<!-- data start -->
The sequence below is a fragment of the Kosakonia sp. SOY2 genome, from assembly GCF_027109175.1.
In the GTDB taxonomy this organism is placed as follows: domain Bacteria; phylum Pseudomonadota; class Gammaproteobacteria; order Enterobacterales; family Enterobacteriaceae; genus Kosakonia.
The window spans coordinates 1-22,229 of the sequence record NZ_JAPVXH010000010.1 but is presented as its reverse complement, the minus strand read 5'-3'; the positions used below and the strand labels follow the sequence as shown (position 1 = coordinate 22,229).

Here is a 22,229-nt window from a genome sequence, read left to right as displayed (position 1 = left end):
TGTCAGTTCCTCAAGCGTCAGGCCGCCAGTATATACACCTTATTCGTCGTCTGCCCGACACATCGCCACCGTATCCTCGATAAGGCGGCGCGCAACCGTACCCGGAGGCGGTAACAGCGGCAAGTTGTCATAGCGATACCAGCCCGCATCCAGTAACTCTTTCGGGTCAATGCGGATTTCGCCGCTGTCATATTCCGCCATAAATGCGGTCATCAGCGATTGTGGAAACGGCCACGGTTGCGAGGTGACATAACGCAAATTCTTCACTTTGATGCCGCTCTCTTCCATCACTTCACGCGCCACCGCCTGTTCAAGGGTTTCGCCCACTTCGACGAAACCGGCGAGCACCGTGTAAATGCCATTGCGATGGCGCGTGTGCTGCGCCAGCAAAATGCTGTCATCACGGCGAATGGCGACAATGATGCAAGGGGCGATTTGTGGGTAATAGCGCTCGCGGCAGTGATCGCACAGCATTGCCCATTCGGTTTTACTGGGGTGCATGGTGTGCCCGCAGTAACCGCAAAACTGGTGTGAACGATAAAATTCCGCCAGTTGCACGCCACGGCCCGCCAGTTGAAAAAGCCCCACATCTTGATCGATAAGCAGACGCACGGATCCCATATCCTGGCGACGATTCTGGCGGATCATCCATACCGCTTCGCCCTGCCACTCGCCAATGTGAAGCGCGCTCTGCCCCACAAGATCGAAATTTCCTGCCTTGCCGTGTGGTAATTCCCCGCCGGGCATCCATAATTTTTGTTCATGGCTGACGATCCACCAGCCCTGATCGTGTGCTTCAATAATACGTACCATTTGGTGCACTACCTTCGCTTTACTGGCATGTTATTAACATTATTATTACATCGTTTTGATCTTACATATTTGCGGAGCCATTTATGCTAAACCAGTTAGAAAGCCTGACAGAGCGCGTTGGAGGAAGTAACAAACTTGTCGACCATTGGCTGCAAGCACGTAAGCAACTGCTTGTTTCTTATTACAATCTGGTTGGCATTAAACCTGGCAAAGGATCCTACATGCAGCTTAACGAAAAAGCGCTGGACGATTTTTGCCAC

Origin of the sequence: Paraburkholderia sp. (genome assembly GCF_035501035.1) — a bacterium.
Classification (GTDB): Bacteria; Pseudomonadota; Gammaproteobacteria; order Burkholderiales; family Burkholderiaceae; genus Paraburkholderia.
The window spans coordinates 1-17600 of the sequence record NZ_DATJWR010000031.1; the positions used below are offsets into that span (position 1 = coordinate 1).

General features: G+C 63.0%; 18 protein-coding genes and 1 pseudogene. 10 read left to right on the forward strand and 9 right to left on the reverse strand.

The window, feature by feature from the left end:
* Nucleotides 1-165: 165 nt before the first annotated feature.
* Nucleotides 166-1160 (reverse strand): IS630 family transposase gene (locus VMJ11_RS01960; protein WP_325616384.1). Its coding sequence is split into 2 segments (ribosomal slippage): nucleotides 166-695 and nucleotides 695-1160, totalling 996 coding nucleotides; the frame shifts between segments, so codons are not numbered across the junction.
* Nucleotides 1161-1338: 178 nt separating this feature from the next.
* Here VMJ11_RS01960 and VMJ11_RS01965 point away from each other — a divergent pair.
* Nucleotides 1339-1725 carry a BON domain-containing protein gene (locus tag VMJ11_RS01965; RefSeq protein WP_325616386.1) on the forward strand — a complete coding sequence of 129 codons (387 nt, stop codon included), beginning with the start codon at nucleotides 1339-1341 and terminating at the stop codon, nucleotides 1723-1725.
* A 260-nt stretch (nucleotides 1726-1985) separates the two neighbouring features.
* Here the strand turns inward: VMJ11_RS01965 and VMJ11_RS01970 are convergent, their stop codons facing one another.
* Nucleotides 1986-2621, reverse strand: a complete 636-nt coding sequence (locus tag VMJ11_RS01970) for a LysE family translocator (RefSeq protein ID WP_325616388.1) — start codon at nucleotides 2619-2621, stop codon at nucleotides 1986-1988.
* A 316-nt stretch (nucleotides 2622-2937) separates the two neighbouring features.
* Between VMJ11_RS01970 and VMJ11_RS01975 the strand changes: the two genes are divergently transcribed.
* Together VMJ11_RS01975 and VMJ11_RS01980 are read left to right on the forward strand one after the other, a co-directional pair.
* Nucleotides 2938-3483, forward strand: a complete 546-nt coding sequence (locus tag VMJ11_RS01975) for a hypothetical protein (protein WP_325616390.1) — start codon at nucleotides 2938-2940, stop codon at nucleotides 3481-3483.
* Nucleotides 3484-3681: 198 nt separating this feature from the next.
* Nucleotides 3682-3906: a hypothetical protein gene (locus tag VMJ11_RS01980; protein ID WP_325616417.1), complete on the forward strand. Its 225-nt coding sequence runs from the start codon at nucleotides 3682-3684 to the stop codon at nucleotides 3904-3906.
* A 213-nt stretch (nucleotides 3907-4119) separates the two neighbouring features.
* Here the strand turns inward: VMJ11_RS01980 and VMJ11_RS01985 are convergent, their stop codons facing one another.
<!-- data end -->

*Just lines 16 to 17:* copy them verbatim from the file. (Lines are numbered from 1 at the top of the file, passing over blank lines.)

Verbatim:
* A 260-nt stretch (nucleotides 1726-1985) separates the two neighbouring features.
* Here the strand turns inward: VMJ11_RS01965 and VMJ11_RS01970 are convergent, their stop codons facing one another.